Interview with Dr. Elkhan Nuriyev

Director of Centre for Strategic Studies under the President of the Republic of Azerbaijan
By Husrev Tabak and Ozgur Tufekci | 10 December 2010


In this exclusive interview with CESRAN’s Hüsrev Tabak and Özgür Tüfekçi, Dr. Elkhan Nuriyev, Director of Centre for Strategic Studies under the President of the Republic of Azerbaijan, discusses Azerbaijan’s role in Caucasus and the contemporary international system, and the relationships with Turkey, the US and regional states.

CESRAN: In the Post-Soviet era, the newly established Turkic states were heavily dependent on Russia, and, had Azerbaijan chosen to heavily ally with Russia, a similar position could have occurred. Bearing this in mind, how does Azerbaijan conceive itself regarding its identity? In the name of saving its independence and stability, does it bear the responsibility to cooperate with the aforementioned Turkic states in Central Asia?

Dr. Nuriyev: Until the collapse of the Soviet Union, Turkic peoples (with the exception of the Azerbaijanis) were never organized into nation-states in the classical sense. Azerbaijan has always been the most successful Turkic state in consolidating its independence. Apart from resisting the idea of deploying Russian military bases into the country, the nationwide leader of Azerbaijan Heydar Aliyev succeeded in extracting oil from the Caspian shelf, which enhanced the country’s economic power base. In actual fact, the BTC and BTE pipelines, mainly built to relieve the Western world’s oil and gas dependency on the Middle East, emphasized Azerbaijan’s geopolitical importance for the European market.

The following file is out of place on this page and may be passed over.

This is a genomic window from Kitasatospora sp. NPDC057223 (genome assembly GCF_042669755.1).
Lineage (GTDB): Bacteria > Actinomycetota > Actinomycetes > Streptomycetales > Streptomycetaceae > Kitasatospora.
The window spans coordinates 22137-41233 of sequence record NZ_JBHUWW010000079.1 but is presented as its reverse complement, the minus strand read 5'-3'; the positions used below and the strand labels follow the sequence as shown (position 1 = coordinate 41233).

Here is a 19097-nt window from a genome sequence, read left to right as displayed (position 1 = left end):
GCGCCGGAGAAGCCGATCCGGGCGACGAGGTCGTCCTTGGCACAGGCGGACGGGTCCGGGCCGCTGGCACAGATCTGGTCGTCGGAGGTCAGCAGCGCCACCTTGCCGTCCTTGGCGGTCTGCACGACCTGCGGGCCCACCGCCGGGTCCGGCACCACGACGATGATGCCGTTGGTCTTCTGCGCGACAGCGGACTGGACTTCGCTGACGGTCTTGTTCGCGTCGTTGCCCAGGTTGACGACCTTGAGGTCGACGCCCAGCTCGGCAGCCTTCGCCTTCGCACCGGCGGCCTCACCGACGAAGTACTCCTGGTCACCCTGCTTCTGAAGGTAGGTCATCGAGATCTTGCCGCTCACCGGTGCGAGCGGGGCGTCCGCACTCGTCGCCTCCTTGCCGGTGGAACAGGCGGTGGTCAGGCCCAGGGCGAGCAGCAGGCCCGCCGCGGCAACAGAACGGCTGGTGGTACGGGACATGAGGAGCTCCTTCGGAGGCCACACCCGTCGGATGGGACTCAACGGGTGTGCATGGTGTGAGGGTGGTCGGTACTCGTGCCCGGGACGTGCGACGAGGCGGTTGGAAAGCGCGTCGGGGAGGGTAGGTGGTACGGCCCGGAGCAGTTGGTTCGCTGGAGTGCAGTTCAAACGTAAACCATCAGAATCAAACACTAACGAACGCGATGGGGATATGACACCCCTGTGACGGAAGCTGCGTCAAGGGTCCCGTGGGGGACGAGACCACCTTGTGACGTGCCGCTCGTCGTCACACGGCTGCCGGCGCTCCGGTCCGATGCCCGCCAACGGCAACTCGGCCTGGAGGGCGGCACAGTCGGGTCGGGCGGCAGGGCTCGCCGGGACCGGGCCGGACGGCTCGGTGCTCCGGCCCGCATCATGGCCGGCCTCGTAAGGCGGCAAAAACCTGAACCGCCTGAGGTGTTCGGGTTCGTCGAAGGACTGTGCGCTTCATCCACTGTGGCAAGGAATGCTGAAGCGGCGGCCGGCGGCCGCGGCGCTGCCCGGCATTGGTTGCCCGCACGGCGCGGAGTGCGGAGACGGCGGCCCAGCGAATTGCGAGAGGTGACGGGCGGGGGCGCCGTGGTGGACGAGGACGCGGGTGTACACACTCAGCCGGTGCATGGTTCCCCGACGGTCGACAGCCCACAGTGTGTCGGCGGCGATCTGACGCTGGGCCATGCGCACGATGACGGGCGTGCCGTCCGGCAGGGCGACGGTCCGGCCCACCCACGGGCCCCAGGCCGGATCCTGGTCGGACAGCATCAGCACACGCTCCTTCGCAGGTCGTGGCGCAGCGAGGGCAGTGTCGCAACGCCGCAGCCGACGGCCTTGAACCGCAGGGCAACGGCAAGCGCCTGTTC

Regarding its allied relations with Russia as well as Azerbaijan’s role in strengthening Central Asian stability, Moscow and Baku seek to expand their strategic partnership in the regional geopolitical context. In recent years both states have concluded a number of bilateral agreements and reached substantial progress in fostering their good neighborhood relations. The present-day interaction between two countries shows that Azerbaijan and Russia have chosen a pragmatic cooperative policy towards the Caucasus-Caspian basin. Azerbaijan has always been able to play a more independent role because of Caspian energy riches and a very experienced political leadership. Even if the threats grow from regional or big powers, Azerbaijan could easily balance it using its oil and gas leverages, its Turkish alliance, and its links with the Muslim world. Accordingly, there are public organizations that are working in the sphere of Turkic integration, and Azerbaijan strongly supports them. The Parliamentary Assembly of Turkic-Speaking Countries is one of the tools to improve Azerbaijan’s relations with Central Asian Turkic-speaking countries. In general, Azerbaijani leadership pursues a multidimensional, balanced interest-based policy in foreign relations with regional and non-regional actors, and due to such a balanced diplomatic stance, Azerbaijan has been able to guarantee national security and good economic prospects.


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